Thousands of people missing out on £3,624 a year benefit payment and Christmas bonus – check if you can claim | The Sun

THOUSANDS of people are missing out on benefit payments worth more than £3,600 a year.

And claimants could also get an extra bonus on top this Christmas by making a claim.

People who have responsibility for looking after others could be able to claim Carers Allowance.

This could be someone you live with like a family member, but they don't have to be a resident in the same home, or related.

Carer's Allowance is worth up to £69.70 a week – or £3,624,40 a year

You'll need to be caring for them for at least 35 hours a week, and they need to be claiming certain benefits.

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Those who get Carer's Allowance are also entitled to a bonus over the festive season.

The extra payment in December is worth £10. You can see the full list of who's eligible for the cash help in our guide.

It's estimated that nearly half a million people are missing out on Carer's Allowance – adding up to a whopping £1.3billion.

Here we explain who can get the benefit and how to claim.

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Who is eligible for Carer's Allowance?

You could be eligible for Carer's Allowance if you care for someone for at least 35 hours a week.

To qualify, the person you care for must already get one of these benefits:

  • Personal Independence Payment – daily living component
  • Disability Living Allowance – the middle or highest care rate
  • Attendance Allowance
  • Constant Attendance Allowance at or above the normal maximum rate with an Industrial Injuries Disablement Benefit
  • Constant Attendance Allowance at the basic (full day) rate with a War Disablement Pension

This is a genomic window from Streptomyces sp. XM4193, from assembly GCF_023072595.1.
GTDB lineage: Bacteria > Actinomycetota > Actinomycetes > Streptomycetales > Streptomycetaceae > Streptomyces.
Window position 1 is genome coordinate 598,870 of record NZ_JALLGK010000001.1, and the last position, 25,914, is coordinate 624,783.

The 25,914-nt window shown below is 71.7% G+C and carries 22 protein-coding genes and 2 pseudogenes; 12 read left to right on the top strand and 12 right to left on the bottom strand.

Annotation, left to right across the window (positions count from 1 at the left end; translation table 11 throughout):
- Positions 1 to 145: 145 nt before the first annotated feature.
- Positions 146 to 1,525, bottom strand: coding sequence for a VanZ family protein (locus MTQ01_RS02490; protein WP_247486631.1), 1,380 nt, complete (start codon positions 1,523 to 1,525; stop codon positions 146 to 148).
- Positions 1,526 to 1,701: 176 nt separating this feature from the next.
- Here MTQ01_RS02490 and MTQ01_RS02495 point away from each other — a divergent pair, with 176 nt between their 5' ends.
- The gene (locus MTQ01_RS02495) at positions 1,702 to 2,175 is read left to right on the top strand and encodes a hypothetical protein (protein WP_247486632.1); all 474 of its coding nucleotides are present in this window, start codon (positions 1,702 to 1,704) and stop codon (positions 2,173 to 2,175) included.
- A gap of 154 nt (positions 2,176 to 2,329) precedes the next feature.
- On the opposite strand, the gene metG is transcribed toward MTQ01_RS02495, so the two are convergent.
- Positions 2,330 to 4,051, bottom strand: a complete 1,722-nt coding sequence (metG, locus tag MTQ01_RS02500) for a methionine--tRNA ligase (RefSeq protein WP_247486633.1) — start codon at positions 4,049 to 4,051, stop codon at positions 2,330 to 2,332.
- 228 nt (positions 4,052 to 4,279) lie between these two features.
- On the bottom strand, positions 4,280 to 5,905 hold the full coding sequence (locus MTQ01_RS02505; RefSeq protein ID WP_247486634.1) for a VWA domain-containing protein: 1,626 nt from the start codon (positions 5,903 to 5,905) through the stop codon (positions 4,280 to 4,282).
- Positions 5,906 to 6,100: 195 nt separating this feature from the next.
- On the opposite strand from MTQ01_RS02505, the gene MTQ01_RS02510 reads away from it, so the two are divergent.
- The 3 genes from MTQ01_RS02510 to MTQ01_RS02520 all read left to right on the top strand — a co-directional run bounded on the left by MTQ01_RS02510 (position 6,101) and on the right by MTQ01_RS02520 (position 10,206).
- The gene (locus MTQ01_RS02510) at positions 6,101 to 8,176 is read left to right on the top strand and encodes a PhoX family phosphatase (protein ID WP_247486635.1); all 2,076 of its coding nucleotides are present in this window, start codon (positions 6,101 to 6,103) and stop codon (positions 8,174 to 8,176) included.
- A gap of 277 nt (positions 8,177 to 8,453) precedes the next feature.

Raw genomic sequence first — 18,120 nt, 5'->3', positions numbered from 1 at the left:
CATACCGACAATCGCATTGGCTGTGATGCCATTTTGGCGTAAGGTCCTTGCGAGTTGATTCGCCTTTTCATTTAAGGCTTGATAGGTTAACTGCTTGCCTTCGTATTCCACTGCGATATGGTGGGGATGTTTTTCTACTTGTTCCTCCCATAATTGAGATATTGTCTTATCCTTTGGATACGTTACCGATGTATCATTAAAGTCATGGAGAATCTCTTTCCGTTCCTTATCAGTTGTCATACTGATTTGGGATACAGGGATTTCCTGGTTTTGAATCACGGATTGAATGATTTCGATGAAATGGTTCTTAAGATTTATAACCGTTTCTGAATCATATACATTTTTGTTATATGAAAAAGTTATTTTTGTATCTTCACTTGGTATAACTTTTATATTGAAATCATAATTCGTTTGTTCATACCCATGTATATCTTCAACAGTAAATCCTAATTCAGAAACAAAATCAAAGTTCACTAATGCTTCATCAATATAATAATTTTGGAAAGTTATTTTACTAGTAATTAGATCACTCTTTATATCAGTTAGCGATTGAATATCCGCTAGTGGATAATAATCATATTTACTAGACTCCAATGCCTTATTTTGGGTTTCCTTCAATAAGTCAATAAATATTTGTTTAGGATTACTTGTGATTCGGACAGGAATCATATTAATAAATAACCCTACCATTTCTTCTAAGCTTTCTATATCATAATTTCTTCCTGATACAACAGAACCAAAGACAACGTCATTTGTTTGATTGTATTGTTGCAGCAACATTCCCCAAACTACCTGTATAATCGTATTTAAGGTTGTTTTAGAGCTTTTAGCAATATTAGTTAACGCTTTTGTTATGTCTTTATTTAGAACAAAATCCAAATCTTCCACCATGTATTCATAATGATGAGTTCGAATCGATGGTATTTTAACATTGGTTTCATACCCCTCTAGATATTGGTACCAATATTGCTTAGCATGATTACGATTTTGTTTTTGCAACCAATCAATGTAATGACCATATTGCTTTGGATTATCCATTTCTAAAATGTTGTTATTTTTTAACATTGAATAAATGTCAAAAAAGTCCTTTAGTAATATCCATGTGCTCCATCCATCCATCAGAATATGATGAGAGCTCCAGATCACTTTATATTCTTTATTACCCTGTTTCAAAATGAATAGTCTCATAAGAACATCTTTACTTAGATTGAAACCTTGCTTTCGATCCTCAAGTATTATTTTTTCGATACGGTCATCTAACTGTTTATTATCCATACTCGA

• Armed Forces Independence Payment

You don't have to be related to the person or live with them to apply.

But if you share caring responsibilities with someone else, only one of you can claim.

The type of care you provide can vary, but includes things such as helping with washing or cooking, taking the person to medical appointments or helping out with household tasks such as shopping or organising bills.

To get the benefit, you must also meet a certain set of criteria:

  • you must be 16 or over
  • you have to spend at least 35 hours a week caring for someone
  • you need to have been in England, Scotland or Wales for at least two of the last three years (this does not apply if you’re a refugee or have humanitarian protection status)
  • you must normally live in England, Scotland or Wales or live abroad as a member of the armed forces (you might still be eligible if you’re moving to or already living in an EEA country or Switzerland)
  • you cannot be in full-time education
  • you must not be studying for 21 hours a week or more
  • you cannot be subject to immigration control

You will also have to meet certain earnings criteria in order to get the benefit.

How much can I earn and get Carer's Allowance?

Generally, your earnings need to be £132 or less a week after tax, National Insurance and expenses in order to qualify,

But if your earnings are sometimes more than this a week you might still be eligible if your average earnings are below the threshold.

To calculate your earnings, you need to add up any income from employment or self-employment and then deduct tax, National Insurance and expenses.